Problem: Decreasing Ability to
Prepare Foods
• Keep nonperishable, ready-to-eat
foods available
• Batch cook and freeze complete meals
that can be microwaved (avoid stove
reheating if fatigue or cognition is an
• Consider enrollment in a community
meal provider service (like Meals on
Problem: Forgetting to Eat or
• Provide visual cues
– Place foods and beverages in areas where
OA will see them
– Attach notes with reminders to eat in
high-traffic areas
• Offer foods regularly
• Have OA eat with others (in a
controlled setting)
Problem: Loss of appetite
• Due to ↓ taste and smell acuity or medication side
– ↑ spices to enhance flavor
– Serve foods warm to increase aroma
– Cook other foods that smell delicious at mealtimes
• Cookies, bread
• Due to reduction in PA
– ↑ PA
• Due to fatigue
– Maximize on best meal –typically breakfast
– Offer small snacks periodically
– Make every food/beverage count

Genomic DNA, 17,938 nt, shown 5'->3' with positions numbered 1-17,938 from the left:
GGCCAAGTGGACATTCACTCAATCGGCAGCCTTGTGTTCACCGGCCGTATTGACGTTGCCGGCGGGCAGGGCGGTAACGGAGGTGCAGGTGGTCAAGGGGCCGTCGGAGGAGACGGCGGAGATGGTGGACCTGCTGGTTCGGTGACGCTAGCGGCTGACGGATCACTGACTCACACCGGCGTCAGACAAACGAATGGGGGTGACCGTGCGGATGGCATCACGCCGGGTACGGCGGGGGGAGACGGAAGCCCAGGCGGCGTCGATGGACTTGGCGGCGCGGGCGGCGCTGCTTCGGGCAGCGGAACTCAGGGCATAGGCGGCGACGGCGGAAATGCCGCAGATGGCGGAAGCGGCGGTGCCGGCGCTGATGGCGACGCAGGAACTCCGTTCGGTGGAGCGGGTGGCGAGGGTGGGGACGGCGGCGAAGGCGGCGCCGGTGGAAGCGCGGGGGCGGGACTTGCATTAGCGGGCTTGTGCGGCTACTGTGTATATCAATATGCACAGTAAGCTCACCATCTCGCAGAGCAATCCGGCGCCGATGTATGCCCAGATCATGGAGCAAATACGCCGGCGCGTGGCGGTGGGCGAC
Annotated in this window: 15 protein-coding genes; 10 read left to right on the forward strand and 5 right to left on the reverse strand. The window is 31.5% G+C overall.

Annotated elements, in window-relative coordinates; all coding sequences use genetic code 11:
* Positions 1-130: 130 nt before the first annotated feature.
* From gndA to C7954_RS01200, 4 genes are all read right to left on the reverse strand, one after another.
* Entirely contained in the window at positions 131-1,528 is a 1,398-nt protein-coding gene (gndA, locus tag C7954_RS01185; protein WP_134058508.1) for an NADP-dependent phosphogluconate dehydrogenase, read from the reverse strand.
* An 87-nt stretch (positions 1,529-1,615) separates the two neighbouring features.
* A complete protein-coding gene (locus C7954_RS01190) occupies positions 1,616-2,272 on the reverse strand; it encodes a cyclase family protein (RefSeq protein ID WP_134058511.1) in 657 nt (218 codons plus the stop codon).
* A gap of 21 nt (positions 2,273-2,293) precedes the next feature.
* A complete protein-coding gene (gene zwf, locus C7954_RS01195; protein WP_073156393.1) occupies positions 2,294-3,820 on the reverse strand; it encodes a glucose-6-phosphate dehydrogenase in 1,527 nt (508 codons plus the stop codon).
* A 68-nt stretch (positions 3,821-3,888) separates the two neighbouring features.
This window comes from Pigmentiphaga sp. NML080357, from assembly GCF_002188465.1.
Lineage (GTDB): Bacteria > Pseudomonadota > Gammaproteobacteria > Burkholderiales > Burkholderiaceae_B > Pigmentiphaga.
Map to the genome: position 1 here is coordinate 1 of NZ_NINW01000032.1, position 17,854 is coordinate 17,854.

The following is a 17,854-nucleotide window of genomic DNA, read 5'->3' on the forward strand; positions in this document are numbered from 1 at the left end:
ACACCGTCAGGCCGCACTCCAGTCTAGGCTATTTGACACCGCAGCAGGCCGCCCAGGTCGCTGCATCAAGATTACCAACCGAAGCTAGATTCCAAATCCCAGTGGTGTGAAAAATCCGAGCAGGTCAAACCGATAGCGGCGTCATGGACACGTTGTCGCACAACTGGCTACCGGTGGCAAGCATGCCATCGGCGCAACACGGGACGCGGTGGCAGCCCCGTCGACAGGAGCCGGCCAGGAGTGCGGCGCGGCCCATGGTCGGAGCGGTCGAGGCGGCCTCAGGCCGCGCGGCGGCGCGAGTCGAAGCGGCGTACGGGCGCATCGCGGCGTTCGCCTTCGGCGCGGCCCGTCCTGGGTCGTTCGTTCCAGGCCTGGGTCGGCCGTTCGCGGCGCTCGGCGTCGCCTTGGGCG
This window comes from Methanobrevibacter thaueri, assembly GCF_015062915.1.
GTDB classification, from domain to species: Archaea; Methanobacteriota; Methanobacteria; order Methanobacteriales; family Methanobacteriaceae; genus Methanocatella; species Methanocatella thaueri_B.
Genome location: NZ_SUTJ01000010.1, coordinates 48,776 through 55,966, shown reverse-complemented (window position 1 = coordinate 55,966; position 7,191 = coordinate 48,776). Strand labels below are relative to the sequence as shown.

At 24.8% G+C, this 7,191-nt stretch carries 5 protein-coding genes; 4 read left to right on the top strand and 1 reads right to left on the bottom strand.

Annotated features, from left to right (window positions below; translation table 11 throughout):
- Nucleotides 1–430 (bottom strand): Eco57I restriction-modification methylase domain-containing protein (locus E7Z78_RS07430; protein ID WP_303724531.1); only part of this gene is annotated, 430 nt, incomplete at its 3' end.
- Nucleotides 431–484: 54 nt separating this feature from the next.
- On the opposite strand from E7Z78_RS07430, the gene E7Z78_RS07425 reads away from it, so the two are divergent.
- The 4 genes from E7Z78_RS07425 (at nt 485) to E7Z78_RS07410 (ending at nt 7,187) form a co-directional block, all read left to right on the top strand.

Problem: Isolation, Depression,
or MCI
• Eat with others
• Easily distracted
– Eat with others so all are performing the
same task
– Serve meals in a quiet, pleasant,
controlled environment
– Use plain plates and tablecloths
Problem: Dental, Chewing, or
Swallowing Issues
• Dental eval
• Swallowing evaluation – may require
medical intervention
– Texture-modified foods
– Thickened liquids
• Dehydration risk
• Supplements – an option, offer >1hour apart
from meals
– consider whole milk with CIB
• Supplemental enteral feeding, or full
enteral feeding
Additional Methods to
Ameliorate Weight Loss
• Engage social and family support
• Increase physical activity
• Address fatigue, sleeping issues
Management During Illness
• Be proactive and aggressive
– Weight loss is a downward spiral
• Consider it a comorbidity (to primary
diagnosis) when developing tx plan
Medications and Supplements
that May Increase Appetite*
Ornithine oxoglutarate
Do not use – contraindicated for use in
Anti-anxiety, anti-nausea
Avoid unless for gastroparesis
* All except Megace are non-FDA approved for this
usage in this population
• Involuntary weight loss -15-20% of older adults
– Contraindicated in the OA, including the
• Interventions require a
multidisciplinary approach
– Begin with identifying the cause
– Assess the patient from medical,
pharmacological, nutrition, and
sociological perspectives